Riverkeeper dives in to help city head off storms

Environmental, Sound Rivers

Posted on February 25th, 2021

New Bern suffered approximately $100 million in damage during Hurricane Florence, most of it due to flooding, as picture here. (Photo by Raleigh News & Observer)

New Bern suffered $100 million in damage during Hurricane Florence, most due to flooding, pictured here (Photo by Raleigh News&Observer)

The City of New Bern is leading the way in hurricane resiliency for coastal Carolina towns.

The City sponsored a two-day virtual conference this week, inviting stakeholders from the broader community to pitch in on what a hazard mitigation plan looks like.

“They invited people from all over, whether they’re government officials or from nonprofits, like me, to be part of the discussion and give feedback — and give our expertise as to how problems can be addressed, and share problems the city may not even be not aware of,” said Sound Rivers’ Lower Neuse Riverkeeper Katy Hunt.

New Bern was one of many eastern North Carolina towns devastated by Hurricane Florence in September 2018 — the city on the banks of the Neuse River suffered approximately $100 million in residential and commercial damages, mostly due to flooding.

Hunt was part of this week’s discussion, which covered many aspects of resiliency, from historic preservation and public outreach and education to vulnerability and assessment and engineering solutions, including stormwater solutions such as investment in constructed wetlands.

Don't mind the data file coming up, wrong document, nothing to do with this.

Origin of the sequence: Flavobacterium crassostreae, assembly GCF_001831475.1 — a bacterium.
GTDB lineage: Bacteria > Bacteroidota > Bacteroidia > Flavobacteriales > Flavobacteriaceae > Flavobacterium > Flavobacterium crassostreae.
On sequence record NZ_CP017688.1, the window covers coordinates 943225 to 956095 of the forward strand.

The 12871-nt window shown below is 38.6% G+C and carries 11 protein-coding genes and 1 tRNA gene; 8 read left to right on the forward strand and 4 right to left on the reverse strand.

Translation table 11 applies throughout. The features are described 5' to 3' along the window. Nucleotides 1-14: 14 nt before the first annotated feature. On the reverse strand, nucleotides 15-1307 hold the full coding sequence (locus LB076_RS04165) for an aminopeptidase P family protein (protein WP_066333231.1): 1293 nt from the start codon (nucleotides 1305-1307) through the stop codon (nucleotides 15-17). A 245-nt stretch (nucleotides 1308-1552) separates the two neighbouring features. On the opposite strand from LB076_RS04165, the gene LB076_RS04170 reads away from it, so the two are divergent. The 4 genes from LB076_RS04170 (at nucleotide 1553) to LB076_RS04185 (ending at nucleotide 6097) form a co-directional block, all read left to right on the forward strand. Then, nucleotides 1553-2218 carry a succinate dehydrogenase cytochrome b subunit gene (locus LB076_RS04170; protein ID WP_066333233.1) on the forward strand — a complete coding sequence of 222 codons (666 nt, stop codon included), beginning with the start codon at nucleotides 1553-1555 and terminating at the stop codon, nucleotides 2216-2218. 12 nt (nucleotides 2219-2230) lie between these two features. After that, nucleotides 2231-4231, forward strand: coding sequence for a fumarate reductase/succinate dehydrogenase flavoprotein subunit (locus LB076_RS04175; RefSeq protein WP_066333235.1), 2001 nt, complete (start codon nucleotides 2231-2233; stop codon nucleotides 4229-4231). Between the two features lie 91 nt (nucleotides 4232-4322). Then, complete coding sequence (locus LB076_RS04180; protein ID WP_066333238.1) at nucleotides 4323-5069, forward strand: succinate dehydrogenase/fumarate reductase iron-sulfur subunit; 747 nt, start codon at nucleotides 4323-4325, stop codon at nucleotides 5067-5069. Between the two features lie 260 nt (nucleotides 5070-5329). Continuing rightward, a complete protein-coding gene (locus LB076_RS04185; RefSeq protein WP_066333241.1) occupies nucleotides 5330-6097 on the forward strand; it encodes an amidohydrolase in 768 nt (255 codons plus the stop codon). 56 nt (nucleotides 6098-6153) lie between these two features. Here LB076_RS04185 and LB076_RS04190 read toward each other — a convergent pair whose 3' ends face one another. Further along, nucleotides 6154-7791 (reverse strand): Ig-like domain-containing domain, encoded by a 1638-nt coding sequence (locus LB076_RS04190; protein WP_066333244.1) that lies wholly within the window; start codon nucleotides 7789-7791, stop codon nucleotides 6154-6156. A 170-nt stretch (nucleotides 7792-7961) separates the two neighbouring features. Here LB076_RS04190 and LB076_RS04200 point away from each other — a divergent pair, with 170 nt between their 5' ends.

The purpose of a hazard-mitigation plan is to not only prepare residents for extreme weather events such as hurricanes, but also determine ways to recover more quickly, which covers everything in the path of a major storm, from individual homeowners to city infrastructure.

“Based on all of the destruction devastation from Florence and the fact that, years later, people are not fully back, they’re still dealing with problems from Florence, they’re trying to make a plan to be prepared,” Hunt said.

Hunt weighed in on the public outreach and education discussion, which centered around an element instrumental to both preparation and recovery: getting information out to the public, and letting those impacted know what resources are available to them. Partnerships between organizations across effected communities are key, as evidenced by the diverse participation in the virtual conference, according to Hunt.

“There were so many people from all different walks of life, so many areas, because this is truly multifaceted problem,” Hunt said. “You’ve got to have people from a lot of different areas looking at it working together to solve it. I’m very pleased with the City of New Bern for bringing so many different voices to the table. Representation is key, and I think they did a pretty good job with that. … New Bern wants to be an example for other coastal communities. They want other towns and coastal communities to look at how they can prepare for sea-level rise and climate change, how to be prepared and resilient.

“This was step one — making a plan to make a plan. This is not the end of public input on these plans,” Hunt said.

For more information about resiliency efforts in New Bern visit the City of New Bern’s website here.

Related News

Sound Rivers working with county on Slocum Creek pollution fix June 13th 2024
NCDEQ verifies Moriah Energy Center sediment pollution June 13th 2024
1 trap, 1 hour, 94 pounds of trash June 13th 2024
Boat day leads to potential algal bloom June 13th 2024
Planning commission member resigns, citing Durham’s deep dysfunction June 13th 2024
3 kayaks donated to Sound Rivers June 13th 2024